(Your score has increased by one.)
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Re: Introduction to Hugo

Post by Tdarcos » Wed Nov 06, 2019 3:16 pm

Ice Cream Jonsey wrote:
Tue Nov 05, 2019 7:44 am
Tdarcos wrote:
Tue Nov 05, 2019 7:32 am
Okay,, explain how you write a payroll program using Hugo.
You'd use text files that you can read and write to, like you would if you tried to do such a thing in Pascal.
Excuse me, but ever since UCSD Pascal from probably 30 years ago, Pascal has had the "seek" procedure allowing one to move the read or write pointer to a specific byte in a text or other disk file. Hugo does not support random access to files. Nor file locking. (So you can't use it in a multiuser environment.) Nor can it call external routines. In fact, I remember seeing a set of procedures written in Turbo Pascal 3 to read, write, select a record by key, and create dBase III files.

Current Object Pascal derivatives like Free Pascal with Lazarus and the Component library support access to MySql databases and ODBC database connectors as well as abstraction layers to allow a program to use a general record select request or read or write request and have it translated for any of the major SQL variants (MySQL, Postgres, DB2, Access, Oracle, SQL Server, and probably others). If you change underlying databases you just change the ODBC request and the program will still work the same way, the abstraction layer does "all the heavy lifting' to convert to the specific SQL commands for the new database system.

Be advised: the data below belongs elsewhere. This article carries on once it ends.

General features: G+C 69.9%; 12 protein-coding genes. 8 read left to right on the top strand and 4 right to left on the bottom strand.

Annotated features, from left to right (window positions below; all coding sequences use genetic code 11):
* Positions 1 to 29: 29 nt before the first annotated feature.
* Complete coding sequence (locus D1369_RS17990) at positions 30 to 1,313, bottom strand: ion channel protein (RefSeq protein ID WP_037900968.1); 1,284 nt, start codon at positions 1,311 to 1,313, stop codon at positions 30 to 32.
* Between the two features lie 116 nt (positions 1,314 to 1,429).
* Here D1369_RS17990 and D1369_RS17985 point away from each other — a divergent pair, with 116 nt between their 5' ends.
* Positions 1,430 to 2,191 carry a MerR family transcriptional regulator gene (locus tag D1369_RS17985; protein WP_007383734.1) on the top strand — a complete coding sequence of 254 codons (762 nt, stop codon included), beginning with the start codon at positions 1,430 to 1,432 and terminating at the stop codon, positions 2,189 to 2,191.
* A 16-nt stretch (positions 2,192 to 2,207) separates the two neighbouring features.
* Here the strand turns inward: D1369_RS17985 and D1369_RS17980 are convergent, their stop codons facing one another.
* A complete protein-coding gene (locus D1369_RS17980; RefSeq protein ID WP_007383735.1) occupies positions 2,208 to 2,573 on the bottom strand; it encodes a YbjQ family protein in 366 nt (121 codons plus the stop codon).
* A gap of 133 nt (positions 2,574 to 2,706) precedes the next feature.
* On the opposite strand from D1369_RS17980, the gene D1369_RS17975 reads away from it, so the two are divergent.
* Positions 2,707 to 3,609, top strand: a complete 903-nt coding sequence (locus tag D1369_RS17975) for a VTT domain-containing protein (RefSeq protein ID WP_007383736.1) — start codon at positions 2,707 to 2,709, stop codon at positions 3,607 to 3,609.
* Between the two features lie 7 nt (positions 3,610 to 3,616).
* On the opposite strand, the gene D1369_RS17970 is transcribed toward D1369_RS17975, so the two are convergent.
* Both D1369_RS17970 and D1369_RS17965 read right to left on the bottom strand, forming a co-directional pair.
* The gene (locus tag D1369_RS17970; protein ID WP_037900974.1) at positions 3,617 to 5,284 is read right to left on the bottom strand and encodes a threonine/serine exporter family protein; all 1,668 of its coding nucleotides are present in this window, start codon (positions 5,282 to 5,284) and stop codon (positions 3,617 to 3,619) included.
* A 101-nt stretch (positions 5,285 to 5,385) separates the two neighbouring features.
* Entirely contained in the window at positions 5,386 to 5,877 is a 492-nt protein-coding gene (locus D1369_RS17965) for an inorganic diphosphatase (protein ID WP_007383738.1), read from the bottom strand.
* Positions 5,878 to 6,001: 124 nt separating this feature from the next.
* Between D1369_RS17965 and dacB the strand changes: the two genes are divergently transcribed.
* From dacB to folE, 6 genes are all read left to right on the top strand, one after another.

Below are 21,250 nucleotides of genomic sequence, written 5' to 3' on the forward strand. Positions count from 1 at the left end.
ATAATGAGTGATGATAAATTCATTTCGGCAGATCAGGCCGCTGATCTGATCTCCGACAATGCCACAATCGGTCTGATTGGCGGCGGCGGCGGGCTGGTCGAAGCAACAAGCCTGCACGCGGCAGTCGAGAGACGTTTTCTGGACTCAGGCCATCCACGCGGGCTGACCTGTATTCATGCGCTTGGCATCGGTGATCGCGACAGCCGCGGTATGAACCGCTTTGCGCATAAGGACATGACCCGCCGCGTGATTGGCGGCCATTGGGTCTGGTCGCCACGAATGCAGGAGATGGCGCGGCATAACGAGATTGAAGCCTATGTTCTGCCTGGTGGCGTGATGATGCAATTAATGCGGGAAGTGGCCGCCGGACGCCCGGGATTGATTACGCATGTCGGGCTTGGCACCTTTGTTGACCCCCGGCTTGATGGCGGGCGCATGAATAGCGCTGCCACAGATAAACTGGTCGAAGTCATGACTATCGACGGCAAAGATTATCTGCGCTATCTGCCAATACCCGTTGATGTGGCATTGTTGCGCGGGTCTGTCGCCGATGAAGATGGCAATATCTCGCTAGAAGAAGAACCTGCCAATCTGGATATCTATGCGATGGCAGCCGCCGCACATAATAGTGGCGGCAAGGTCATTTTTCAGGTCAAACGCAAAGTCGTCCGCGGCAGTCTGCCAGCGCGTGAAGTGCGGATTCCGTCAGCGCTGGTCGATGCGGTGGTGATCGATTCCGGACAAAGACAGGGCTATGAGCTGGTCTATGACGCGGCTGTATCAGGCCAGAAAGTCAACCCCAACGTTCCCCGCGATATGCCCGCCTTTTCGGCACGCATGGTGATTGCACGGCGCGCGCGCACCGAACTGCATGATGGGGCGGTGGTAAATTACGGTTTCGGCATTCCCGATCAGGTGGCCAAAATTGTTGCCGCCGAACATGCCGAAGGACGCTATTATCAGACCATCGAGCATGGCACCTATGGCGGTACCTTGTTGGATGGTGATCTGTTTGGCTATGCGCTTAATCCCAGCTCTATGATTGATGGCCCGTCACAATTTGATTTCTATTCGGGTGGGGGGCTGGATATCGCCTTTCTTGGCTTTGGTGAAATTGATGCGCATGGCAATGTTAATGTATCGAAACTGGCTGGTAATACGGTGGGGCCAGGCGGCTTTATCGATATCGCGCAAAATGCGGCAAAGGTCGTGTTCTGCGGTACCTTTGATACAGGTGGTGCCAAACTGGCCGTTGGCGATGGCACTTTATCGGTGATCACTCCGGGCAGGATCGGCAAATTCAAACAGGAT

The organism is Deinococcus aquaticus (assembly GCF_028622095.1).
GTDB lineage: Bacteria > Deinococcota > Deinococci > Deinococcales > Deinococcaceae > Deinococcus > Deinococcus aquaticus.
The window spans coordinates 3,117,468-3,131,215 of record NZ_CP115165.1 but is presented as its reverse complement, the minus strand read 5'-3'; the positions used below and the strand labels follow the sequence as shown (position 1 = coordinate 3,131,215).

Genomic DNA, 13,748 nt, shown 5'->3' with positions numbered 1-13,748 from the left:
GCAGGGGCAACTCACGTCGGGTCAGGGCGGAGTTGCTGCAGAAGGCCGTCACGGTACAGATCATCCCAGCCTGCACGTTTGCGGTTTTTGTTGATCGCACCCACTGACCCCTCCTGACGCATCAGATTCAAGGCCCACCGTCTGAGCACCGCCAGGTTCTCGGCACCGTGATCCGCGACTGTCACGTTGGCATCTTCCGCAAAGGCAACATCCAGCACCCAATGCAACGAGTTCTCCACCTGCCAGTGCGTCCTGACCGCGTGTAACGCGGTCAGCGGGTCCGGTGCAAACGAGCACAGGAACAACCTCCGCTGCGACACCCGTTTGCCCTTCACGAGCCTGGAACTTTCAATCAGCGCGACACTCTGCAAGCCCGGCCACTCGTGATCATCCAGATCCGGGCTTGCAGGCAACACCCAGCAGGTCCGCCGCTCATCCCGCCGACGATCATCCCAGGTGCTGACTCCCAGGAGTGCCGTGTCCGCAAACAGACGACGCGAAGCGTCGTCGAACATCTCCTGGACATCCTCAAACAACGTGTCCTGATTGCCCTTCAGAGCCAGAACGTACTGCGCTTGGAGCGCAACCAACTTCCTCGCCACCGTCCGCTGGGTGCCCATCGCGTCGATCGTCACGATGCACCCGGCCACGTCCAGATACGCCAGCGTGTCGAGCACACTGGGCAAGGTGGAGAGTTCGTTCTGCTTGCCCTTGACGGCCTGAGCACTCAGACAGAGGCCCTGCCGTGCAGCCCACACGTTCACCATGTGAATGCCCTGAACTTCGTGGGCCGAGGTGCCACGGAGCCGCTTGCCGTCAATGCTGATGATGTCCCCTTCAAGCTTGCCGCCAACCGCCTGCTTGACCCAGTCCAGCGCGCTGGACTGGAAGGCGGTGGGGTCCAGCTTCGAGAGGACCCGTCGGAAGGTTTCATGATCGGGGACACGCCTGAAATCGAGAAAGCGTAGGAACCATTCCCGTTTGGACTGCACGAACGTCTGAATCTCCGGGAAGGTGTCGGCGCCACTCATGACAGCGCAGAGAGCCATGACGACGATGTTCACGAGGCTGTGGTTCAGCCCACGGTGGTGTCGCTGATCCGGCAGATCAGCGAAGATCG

And if what you need to do requires calling a system function, Pascal can do so as completely as Visual Basic or C++.
Ice Cream Jonsey wrote:
Tue Nov 05, 2019 7:44 am
Or a calendar.
You need to be more specific on this one.
A calendar program today almost always means a program to store and retrieve events posted for individual or specific days (like every Thursday or your spouse's/significant other's birthday.)

I was not aware Hugo supported retrieving the current date and time. So I was wrong on this one.

Or was I?
There is no reference to date or time in the index to the reference manual. This could be why I thought there was no date or time functionality in Hugo. I found current time buried as an argument to the system instruction. but one thing Hugo does not have is the function to obtain the current date. Basic, Pascal, C, and COBOL all have built-in or system library support for retrieving the date and time. Having both, or lacking either, could be a significant factor in whether or not a programming language is a DSL or even a "toy" language

If I am wrong, please specify the page in the manual where it provides for the current date to be retrieved.
Ice Cream Jonsey wrote:
Tue Nov 05, 2019 7:44 am
Or a text editor.
Seeing how it can do Tetris, it can do a text editor.
You're probably aware of this but might have done it to see if I'd notice. And to use an analogy, I caught you dealing seconds. You used the logical fallacies of a false comparison and a non sequitur. Just because a language works to develop one type of application, it does not follow that it can be used for something else.
Ice Cream Jonsey wrote:
Tue Nov 05, 2019 7:44 am
Again, due to the fact that you can read and write to files, you can edit text.
A text editor must be able to change characters anywhere in the document. Even granting you might be able to do this on disk (as opposed to memory) it would probably be too slow to be useful.